We have added Contribution of Blood as a value in the ancestor-listings of IWDB. Interpreting these data is something some people are very used to, while it’s unknown territory for others.

Contribution of blood is an estimation of the genetic contribution made to an individual by a specific ancestor. It is given as a percentage. The base theory is that each of the parents contribute half of the genetic makeup for the offspring (50%). Each grandparent contribute a quarter (25%) each, and so on.

For each generation, the total contribution totals 100%. For each generation we go back, any single ancestor’s genetic contribution thus gets less important. A dog 10 generations back contributes less than a tenth of 1% of its genetic material to the present generation.

The contribution of blood should not be interpreted as giving a precisely accurate measure of the genetic contribution in a hound. In these calculations, the whole of generation 10 seems to be as influential as the parents. That’s not how these things work.

Look at the contribution table below, there is a cumulative effect of each generation. Each parents 50% contribution is made up of 25% from each grandparent, which is made up of 12.5% from each great-grandparent, and so on back through the generations.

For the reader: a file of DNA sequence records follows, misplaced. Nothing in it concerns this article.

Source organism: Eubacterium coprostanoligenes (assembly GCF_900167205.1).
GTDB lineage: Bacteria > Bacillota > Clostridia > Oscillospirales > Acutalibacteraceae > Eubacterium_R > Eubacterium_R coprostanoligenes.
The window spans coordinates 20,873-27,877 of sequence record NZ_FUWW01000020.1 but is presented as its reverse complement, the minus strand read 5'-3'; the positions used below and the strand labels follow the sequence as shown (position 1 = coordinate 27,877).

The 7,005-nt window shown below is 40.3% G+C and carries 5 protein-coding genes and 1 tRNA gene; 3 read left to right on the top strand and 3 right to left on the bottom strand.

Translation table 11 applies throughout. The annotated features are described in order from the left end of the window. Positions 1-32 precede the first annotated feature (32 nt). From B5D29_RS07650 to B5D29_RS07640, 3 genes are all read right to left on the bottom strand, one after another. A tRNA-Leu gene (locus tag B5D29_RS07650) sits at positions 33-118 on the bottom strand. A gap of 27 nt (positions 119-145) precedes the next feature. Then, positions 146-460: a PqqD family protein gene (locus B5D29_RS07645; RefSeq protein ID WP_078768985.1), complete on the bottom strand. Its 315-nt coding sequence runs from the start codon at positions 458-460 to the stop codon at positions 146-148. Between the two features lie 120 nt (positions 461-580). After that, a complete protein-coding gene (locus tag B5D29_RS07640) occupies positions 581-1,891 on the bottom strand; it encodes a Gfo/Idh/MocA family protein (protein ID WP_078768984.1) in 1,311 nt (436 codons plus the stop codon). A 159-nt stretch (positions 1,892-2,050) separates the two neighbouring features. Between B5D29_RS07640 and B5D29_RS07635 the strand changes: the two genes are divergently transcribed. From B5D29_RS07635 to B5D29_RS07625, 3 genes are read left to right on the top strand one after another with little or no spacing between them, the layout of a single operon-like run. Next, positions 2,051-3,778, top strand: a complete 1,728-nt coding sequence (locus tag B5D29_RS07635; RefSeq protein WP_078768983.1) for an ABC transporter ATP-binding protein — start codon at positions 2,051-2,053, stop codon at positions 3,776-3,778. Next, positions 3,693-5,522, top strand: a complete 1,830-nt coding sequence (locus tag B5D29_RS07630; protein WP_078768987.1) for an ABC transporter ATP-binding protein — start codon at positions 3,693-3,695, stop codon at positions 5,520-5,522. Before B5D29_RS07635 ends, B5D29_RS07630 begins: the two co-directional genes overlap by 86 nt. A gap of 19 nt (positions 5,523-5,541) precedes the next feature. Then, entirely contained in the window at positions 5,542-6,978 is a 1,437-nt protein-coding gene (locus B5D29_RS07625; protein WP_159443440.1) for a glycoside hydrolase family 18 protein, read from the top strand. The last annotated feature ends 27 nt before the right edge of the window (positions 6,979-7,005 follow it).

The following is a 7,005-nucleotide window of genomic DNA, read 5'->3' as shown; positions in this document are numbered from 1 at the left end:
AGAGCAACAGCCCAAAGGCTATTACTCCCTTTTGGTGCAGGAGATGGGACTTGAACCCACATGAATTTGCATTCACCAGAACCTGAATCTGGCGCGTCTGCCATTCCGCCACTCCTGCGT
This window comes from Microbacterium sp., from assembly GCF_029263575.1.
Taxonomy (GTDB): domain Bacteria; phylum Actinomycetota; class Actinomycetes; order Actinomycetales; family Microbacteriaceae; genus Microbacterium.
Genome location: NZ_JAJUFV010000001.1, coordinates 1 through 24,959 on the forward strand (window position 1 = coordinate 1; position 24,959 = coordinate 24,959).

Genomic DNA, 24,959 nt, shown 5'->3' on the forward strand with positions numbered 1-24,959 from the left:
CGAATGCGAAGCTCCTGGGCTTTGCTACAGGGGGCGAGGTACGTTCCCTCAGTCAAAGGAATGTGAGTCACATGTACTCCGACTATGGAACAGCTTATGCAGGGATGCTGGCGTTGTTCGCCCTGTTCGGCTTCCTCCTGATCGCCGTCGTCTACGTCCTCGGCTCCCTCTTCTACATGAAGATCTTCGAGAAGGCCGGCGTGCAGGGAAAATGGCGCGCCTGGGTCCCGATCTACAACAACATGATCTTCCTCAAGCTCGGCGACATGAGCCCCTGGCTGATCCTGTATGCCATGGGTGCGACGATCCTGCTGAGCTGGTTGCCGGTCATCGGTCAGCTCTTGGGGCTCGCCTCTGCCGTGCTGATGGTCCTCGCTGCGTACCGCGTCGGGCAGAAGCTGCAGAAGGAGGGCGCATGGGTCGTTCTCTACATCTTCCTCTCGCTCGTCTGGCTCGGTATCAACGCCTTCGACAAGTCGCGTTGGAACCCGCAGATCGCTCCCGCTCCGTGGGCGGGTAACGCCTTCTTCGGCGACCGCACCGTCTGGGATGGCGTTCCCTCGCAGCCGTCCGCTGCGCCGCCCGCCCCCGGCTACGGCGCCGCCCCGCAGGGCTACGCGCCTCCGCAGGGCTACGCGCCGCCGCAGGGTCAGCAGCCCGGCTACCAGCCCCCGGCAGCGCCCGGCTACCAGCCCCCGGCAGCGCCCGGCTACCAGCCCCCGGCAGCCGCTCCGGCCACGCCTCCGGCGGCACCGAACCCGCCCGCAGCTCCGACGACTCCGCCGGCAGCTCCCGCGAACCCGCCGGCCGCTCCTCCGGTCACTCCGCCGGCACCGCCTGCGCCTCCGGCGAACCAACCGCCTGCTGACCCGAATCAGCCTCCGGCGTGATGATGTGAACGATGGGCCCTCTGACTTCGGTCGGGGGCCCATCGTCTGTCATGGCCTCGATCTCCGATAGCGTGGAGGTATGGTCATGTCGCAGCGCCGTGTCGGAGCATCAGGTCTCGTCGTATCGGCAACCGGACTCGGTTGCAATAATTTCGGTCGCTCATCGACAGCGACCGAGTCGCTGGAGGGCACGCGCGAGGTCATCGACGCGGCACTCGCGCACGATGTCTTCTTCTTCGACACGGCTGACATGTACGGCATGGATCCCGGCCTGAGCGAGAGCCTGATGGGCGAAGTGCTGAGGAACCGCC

GenerationContribution pr appearance

How can I use this?

These values are useful to see which dog is more influential in a certain breeding-program. This is especially true if the breeder is linebreeding. Then one of the more interesting questions is “who are you linebreeding on?”. The contribution of blood will give a good answer to this question. Look for the hounds with high percentage in common ancestors.

If a dog’s parent is also a grandparent on the other side of the pedigree then we can see that this ancestor has contributed 75% of the genetic make up of the dog. It’s not so easy to calculate when an individual appears twice in the 4th generation, 3 times in the fifth generation and once in the 6th generation. Or if she appears 12 times in the 8th generation, 8 times in the 9th and 7 times in the tenth. It’s a very handy way to see genetic influence without having to calculate all of this yourself. When we get way back in the pedigree, it’s quite common that certain dogs appear many times in many generations, making it hard to calculate. Now IWDB can tell you how much genetic influence that ancestor has on your own dog.